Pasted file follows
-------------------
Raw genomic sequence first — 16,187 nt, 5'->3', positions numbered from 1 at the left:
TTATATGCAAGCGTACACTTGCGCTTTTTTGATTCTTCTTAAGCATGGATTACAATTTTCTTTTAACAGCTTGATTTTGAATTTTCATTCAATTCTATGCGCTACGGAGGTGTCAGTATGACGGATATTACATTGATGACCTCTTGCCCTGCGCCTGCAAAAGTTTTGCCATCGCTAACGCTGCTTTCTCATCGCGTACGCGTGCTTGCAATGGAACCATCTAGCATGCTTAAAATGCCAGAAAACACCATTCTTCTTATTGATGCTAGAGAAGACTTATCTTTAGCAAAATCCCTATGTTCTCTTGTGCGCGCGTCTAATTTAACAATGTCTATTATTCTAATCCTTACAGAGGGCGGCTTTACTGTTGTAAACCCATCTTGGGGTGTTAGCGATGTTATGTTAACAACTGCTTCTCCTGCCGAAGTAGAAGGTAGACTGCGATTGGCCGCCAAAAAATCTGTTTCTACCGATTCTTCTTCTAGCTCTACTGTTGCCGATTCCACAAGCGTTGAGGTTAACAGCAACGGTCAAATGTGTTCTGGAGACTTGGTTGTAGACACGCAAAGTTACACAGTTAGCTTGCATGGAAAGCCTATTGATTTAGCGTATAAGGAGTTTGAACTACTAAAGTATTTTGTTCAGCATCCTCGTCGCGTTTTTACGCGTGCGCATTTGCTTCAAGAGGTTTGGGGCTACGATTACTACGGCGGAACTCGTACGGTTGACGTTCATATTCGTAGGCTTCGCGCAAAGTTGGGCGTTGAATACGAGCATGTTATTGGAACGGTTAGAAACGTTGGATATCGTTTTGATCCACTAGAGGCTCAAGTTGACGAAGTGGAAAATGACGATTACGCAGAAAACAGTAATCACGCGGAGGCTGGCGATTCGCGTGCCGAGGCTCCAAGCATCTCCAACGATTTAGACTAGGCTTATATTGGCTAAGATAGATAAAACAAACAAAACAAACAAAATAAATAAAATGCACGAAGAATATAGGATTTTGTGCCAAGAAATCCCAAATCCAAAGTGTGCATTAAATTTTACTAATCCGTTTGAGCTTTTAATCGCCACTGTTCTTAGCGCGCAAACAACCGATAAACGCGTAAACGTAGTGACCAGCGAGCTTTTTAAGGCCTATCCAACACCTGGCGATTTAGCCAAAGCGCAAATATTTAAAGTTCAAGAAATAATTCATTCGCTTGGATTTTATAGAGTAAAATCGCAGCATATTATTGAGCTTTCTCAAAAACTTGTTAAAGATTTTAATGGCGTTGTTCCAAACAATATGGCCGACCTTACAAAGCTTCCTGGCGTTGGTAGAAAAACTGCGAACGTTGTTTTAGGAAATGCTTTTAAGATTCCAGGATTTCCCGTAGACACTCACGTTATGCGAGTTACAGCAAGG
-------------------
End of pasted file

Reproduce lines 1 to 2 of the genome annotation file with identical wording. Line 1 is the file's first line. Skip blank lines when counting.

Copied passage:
Raw genomic sequence first — 16,187 nt, 5'->3', positions numbered from 1 at the left:
TTATATGCAAGCGTACACTTGCGCTTTTTTGATTCTTCTTAAGCATGGATTACAATTTTCTTTTAACAGCTTGATTTTGAATTTTCATTCAATTCTATGCGCTACGGAGGTGTCAGTATGACGGATATTACATTGATGACCTCTTGCCCTGCGCCTGCAAAAGTTTTGCCATCGCTAACGCTGCTTTCTCATCGCGTACGCGTGCTTGCAATGGAACCATCTAGCATGCTTAAAATGCCAGAAAACACCATTCTTCTTATTGATGCTAGAGAAGACTTATCTTTAGCAAAATCCCTATGTTCTCTTGTGCGCGCGTCTAATTTAACAATGTCTATTATTCTAATCCTTACAGAGGGCGGCTTTACTGTTGTAAACCCATCTTGGGGTGTTAGCGATGTTATGTTAACAACTGCTTCTCCTGCCGAAGTAGAAGGTAGACTGCGATTGGCCGCCAAAAAATCTGTTTCTACCGATTCTTCTTCTAGCTCTACTGTTGCCGATTCCACAAGCGTTGAGGTTAACAGCAACGGTCAAATGTGTTCTGGAGACTTGGTTGTAGACACGCAAAGTTACACAGTTAGCTTGCATGGAAAGCCTATTGATTTAGCGTATAAGGAGTTTGAACTACTAAAGTATTTTGTTCAGCATCCTCGTCGCGTTTTTACGCGTGCGCATTTGCTTCAAGAGGTTTGGGGCTACGATTACTACGGCGGAACTCGTACGGTTGACGTTCATATTCGTAGGCTTCGCGCAAAGTTGGGCGTTGAATACGAGCATGTTATTGGAACGGTTAGAAACGTTGGATATCGTTTTGATCCACTAGAGGCTCAAGTTGACGAAGTGGAAAATGACGATTACGCAGAAAACAGTAATCACGCGGAGGCTGGCGATTCGCGTGCCGAGGCTCCAAGCATCTCCAACGATTTAGACTAGGCTTATATTGGCTAAGATAGATAAAACAAACAAAACAAACAAAATAAATAAAATGCACGAAGAATATAGGATTTTGTGCCAAGAAATCCCAAATCCAAAGTGTGCATTAAATTTTACTAATCCGTTTGAGCTTTTAATCGCCACTGTTCTTAGCGCGCAAACAACCGATAAACGCGTAAACGTAGTGACCAGCGAGCTTTTTAAGGCCTATCCAACACCTGGCGATTTAGCCAAAGCGCAAATATTTAAAGTTCAAGAAATAATTCATTCGCTTGGATTTTATAGAGTAAAATCGCAGCATATTATTGAGCTTTCTCAAAAACTTGTTAAAGATTTTAATGGCGTTGTTCCAAACAATATGGCCGACCTTACAAAGCTTCCTGGCGTTGGTAGAAAAACTGCGAACGTTGTTTTAGGAAATGCTTTTAAGATTCCAGGATTTCCCGTAGACACTCACGTTATGCGAGTTACAGCAAGG